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Def Con hacker conference asks feds to stay away this year
Hackers behind Def Con have become uncomfortable commingling with federal agents after recent revelations about U.S. spying programs.
Federal agents have been asked to stay away from a conference at which 15,000 hackers will gather after recent reports about government surveillence.
Jeff Moss, founder of the Def Con hacker conference, said while for over 20 years the event has been “a place where seasoned pros, hackers, academics, and feds can meet, share ideas and party on neutral territory,” it might be prudent for federal agents to take a “time-out” and steer clear this year.
“When it comes to sharing and socializing with feds, recent revelations have made many in the community uncomfortable about this relationship,” he wrote on the Def Con website. “[The ‘time-out’] will give everybody time to think about how we got here, and what comes next.”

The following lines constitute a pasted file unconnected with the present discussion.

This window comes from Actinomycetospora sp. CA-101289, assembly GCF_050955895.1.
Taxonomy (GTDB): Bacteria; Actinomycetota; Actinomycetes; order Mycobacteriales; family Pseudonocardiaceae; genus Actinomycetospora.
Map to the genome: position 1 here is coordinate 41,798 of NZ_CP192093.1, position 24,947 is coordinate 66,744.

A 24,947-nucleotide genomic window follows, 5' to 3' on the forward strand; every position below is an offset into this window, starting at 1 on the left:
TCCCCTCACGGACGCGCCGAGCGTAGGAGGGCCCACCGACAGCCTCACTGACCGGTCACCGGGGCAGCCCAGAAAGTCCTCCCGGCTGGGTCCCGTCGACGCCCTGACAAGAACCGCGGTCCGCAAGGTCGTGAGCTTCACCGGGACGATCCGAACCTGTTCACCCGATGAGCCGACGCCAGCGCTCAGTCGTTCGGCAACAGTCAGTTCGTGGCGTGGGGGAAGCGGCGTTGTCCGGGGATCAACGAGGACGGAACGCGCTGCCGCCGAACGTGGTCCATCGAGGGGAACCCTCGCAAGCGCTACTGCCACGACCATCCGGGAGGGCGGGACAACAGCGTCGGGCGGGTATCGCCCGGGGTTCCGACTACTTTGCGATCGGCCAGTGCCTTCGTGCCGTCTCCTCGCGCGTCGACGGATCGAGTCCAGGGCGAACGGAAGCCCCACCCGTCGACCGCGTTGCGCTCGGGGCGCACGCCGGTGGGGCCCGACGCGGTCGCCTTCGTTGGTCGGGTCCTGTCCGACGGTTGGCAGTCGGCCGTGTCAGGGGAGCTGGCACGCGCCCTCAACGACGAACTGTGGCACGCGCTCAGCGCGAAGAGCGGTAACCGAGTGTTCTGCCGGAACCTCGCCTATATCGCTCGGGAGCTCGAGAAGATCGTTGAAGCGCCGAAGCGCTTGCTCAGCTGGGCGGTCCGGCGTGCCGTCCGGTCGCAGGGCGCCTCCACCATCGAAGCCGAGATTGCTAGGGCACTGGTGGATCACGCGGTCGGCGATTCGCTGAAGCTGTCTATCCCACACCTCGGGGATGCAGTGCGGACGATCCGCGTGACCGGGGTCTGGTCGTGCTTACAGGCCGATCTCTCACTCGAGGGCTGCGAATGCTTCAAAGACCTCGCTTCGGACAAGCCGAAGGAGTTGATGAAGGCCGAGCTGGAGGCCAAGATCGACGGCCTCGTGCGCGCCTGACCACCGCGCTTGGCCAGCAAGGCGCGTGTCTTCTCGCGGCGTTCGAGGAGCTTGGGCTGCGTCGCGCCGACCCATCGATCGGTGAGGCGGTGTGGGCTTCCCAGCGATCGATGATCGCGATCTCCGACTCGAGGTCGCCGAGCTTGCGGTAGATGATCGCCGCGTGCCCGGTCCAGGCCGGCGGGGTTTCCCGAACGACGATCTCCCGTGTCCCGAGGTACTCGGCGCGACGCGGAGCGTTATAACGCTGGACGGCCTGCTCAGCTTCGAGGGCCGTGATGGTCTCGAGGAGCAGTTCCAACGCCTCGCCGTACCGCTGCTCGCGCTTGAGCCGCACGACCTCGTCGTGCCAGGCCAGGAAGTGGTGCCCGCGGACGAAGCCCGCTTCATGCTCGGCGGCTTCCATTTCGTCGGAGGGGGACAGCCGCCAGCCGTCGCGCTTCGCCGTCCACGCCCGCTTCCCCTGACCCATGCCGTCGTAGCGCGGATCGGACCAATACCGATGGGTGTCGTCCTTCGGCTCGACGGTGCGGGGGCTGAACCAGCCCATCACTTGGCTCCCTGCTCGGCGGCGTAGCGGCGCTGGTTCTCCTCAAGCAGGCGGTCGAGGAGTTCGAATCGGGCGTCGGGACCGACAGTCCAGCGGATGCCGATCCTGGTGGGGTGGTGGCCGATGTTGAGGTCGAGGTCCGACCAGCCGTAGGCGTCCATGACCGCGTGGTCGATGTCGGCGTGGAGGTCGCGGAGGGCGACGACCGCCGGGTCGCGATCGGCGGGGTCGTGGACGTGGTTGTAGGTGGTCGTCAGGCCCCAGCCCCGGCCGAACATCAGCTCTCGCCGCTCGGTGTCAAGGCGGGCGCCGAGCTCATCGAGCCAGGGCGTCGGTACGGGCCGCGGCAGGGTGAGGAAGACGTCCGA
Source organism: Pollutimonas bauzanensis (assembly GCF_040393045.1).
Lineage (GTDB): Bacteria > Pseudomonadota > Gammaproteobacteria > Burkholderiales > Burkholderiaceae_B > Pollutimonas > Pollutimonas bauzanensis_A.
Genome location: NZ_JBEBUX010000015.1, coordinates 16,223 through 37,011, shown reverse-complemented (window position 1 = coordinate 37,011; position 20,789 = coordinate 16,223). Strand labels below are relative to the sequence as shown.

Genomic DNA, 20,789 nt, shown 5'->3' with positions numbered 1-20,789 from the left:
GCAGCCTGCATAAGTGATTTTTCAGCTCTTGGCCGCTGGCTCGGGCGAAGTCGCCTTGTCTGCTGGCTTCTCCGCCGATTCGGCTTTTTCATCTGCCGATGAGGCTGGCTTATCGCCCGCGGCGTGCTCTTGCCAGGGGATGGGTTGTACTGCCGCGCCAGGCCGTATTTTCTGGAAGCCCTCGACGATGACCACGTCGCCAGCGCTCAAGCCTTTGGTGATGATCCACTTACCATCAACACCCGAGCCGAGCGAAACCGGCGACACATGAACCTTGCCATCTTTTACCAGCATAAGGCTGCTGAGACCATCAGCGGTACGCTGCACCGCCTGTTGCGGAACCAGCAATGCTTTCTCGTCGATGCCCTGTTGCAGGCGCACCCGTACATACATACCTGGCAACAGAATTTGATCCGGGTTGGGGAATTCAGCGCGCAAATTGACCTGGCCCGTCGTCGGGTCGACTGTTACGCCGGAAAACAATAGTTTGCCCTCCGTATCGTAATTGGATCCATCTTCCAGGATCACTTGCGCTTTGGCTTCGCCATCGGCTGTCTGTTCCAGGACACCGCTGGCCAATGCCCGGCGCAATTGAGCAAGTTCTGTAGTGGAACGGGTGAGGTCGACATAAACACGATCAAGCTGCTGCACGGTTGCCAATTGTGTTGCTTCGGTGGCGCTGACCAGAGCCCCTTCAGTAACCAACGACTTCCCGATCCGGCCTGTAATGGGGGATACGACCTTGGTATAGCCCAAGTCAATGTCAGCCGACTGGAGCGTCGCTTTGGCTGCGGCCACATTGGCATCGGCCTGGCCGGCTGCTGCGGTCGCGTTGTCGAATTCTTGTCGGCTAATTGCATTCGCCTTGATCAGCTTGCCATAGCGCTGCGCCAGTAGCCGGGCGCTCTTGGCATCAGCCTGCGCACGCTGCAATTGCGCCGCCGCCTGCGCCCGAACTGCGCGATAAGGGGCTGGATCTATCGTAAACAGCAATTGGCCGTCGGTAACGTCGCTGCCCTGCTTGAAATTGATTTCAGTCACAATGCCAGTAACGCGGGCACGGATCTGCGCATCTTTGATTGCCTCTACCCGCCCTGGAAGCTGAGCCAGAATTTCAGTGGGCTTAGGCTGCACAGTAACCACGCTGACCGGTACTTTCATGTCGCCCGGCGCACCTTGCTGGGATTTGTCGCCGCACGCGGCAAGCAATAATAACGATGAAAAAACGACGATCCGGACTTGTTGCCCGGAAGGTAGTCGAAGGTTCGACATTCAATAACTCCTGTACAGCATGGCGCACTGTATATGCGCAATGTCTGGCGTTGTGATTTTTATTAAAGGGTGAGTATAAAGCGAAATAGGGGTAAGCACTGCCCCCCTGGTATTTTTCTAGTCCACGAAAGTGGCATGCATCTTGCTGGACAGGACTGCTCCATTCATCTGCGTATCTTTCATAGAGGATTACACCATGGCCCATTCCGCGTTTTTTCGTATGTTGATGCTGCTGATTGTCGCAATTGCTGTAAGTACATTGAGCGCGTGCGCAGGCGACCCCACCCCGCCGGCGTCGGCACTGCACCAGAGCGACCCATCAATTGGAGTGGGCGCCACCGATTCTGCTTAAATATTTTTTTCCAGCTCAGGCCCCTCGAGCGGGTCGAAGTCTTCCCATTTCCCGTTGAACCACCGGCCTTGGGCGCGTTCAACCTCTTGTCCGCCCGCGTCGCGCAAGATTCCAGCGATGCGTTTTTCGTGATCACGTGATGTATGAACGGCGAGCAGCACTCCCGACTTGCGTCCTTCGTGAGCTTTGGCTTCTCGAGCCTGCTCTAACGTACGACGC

The conference has in the past hosted officials from the CIA, National Security Agency (NSA), FBI, Secret Service, and the military while federal agents have attended every year. Last year, NSA head General Keith Alexander gave a keynote speech in which the audience asked about government surveillance.
Moss told Reuters he thought the conference’s community needed some time to parse recent leaks about the U.S.’s spying programs.
Former NSA contractor Edward Snowden revealed the extent of the agency’s PRISM surveillance program, in which it allegedly has direct access to the servers of several major Internet companies (which deny the “direct access” aspect).
Moss, an advisor to the Department of Homeland Security on cybersecurity, said the plea for federal agents to stay away is aimed at defusing tension in the community, though Def Con does not plan to rigorously enforce a ban. “We are not going on a witch hunt or checking IDs and kicking people out,” he said.
Photo of Keith Alexander via defconvideos/YouTube
Based in Montreal, Kris Holt has been writing about technology and web culture since 2010. He writes for Engadget and Tech News World, and his byline has also appeared in Paste, Salon, International Business Times, Mashable, and elsewhere.